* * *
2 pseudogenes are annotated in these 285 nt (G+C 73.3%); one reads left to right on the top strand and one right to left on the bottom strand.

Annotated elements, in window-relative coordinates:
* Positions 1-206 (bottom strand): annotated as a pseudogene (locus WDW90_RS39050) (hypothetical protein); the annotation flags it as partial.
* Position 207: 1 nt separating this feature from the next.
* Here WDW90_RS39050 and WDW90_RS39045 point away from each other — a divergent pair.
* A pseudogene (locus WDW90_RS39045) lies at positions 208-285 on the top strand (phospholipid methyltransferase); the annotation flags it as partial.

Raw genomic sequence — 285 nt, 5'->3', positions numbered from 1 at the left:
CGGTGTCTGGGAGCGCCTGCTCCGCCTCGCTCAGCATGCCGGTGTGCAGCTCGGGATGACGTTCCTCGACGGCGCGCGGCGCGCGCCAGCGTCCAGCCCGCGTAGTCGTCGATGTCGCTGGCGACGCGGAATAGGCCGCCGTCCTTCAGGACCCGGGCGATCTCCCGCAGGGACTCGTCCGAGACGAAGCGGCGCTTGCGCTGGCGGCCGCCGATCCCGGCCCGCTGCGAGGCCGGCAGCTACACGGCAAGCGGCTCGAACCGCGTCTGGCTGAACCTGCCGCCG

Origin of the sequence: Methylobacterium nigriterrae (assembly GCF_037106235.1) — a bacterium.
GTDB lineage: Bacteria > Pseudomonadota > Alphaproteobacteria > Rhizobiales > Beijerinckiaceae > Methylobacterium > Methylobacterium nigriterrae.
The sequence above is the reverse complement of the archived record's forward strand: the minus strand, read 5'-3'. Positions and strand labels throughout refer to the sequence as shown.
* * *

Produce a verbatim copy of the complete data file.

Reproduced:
2 pseudogenes are annotated in these 285 nt (G+C 73.3%); one reads left to right on the top strand and one right to left on the bottom strand.

Annotated elements, in window-relative coordinates:
* Positions 1-206 (bottom strand): annotated as a pseudogene (locus WDW90_RS39050) (hypothetical protein); the annotation flags it as partial.
* Position 207: 1 nt separating this feature from the next.
* Here WDW90_RS39050 and WDW90_RS39045 point away from each other — a divergent pair.
* A pseudogene (locus WDW90_RS39045) lies at positions 208-285 on the top strand (phospholipid methyltransferase); the annotation flags it as partial.

Raw genomic sequence — 285 nt, 5'->3', positions numbered from 1 at the left:
CGGTGTCTGGGAGCGCCTGCTCCGCCTCGCTCAGCATGCCGGTGTGCAGCTCGGGATGACGTTCCTCGACGGCGCGCGGCGCGCGCCAGCGTCCAGCCCGCGTAGTCGTCGATGTCGCTGGCGACGCGGAATAGGCCGCCGTCCTTCAGGACCCGGGCGATCTCCCGCAGGGACTCGTCCGAGACGAAGCGGCGCTTGCGCTGGCGGCCGCCGATCCCGGCCCGCTGCGAGGCCGGCAGCTACACGGCAAGCGGCTCGAACCGCGTCTGGCTGAACCTGCCGCCG

Origin of the sequence: Methylobacterium nigriterrae (assembly GCF_037106235.1) — a bacterium.
GTDB lineage: Bacteria > Pseudomonadota > Alphaproteobacteria > Rhizobiales > Beijerinckiaceae > Methylobacterium > Methylobacterium nigriterrae.
The sequence above is the reverse complement of the archived record's forward strand: the minus strand, read 5'-3'. Positions and strand labels throughout refer to the sequence as shown.